Fiscal panel co-chair blasts critics as "jerks"
WASHINGTON (Reuters) - Any fiscal plan that fails to tackle military spending, Medicare, Medicaid and Social Security is "a sparrow's belch in the midst of a typhoon," a chairman of a presidential deficit-reduction commission said in an interview aired on Sunday.
Former Senator Alan Simpson, Republican co-chair of the National Commission on Fiscal Responsibility and Reform, also trashed certain critics as "jerks" and compared the United States to "a milk cow with 300 million teats."
"If you have a career politician get up and say, 'I know we can get this done; we're going to get rid of all earmarks, all waste, fraud, and abuse, all foreign aid, Air Force one, all congressional pensions,' that's a sparrow's belch in the midst of a typhoon," Simpson told CNN's "State of the Union."
President Barack Obama created the bipartisan, 18-member commission to address fiscal challenges centered around a deficit of more than $1.3 trillion, the highest since World War Two, and a record federal debt now topping $14 trillion.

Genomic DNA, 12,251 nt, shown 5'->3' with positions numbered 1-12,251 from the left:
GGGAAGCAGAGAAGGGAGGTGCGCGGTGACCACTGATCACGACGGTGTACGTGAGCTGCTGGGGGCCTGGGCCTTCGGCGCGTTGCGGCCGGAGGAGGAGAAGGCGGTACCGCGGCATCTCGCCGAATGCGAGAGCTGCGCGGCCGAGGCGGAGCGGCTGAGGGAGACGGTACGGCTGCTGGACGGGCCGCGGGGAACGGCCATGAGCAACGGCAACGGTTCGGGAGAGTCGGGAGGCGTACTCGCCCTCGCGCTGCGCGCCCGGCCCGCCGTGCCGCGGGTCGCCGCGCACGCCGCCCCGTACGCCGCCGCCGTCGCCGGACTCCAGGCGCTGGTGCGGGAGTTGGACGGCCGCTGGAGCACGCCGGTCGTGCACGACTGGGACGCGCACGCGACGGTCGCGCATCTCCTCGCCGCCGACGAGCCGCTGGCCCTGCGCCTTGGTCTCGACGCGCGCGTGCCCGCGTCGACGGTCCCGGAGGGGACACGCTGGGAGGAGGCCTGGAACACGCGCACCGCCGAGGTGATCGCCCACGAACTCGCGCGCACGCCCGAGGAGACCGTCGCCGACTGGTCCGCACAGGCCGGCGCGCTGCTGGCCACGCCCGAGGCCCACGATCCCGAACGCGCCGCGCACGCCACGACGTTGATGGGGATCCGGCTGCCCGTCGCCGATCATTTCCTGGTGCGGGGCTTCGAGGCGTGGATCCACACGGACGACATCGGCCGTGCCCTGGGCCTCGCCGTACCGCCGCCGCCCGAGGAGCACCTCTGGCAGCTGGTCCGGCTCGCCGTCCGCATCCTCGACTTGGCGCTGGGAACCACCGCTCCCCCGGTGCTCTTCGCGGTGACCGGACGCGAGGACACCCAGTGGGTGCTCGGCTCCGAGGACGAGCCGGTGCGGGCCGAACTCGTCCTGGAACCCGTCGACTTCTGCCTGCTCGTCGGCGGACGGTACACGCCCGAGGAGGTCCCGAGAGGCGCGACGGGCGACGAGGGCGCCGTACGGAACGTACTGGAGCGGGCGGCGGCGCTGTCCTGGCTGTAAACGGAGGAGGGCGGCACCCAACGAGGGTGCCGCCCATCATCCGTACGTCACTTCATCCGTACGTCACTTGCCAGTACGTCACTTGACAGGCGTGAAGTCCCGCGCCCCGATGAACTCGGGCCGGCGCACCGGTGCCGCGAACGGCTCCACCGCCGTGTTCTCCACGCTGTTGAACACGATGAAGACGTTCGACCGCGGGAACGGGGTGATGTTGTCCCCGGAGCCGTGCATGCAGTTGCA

A bold budget-balancing plan floated by Simpson -- long noted for earthy, sometimes off-color remarks -- and his fellow co-chairman, Erskine Bowles, fell short in December of the support needed from panel members to trigger congressional action.
"So I'm waiting for the politician to get up and say, there's only one way to do this, you dig into the big four: Medicare, Medicaid, Social Security, and defense," Simpson said. "And anybody giving you anything different than that, you want to walk out the door, stick your finger down your throat and give them the green weenie."
Simpson and Bowles recommended Social Security benefit cuts via a higher retirement age, lower annual cost-of-living adjustments and a change in the way benefits are calculated.
"We're not talking about privatization," he said on CNN. "These jerks who keep dragging that up are lying. We never suggested that."
Simpson served from 1979 to 1997 as a Senator from Wyoming. He had apologized in August for comparing Social Security to "a milk cow with 310 million teats."
But in the interview he said he had merely misspoken.
"I meant to say that America was a milk cow with 300 million teats, and not just Social Security."
(Editing by Doina Chiacu)
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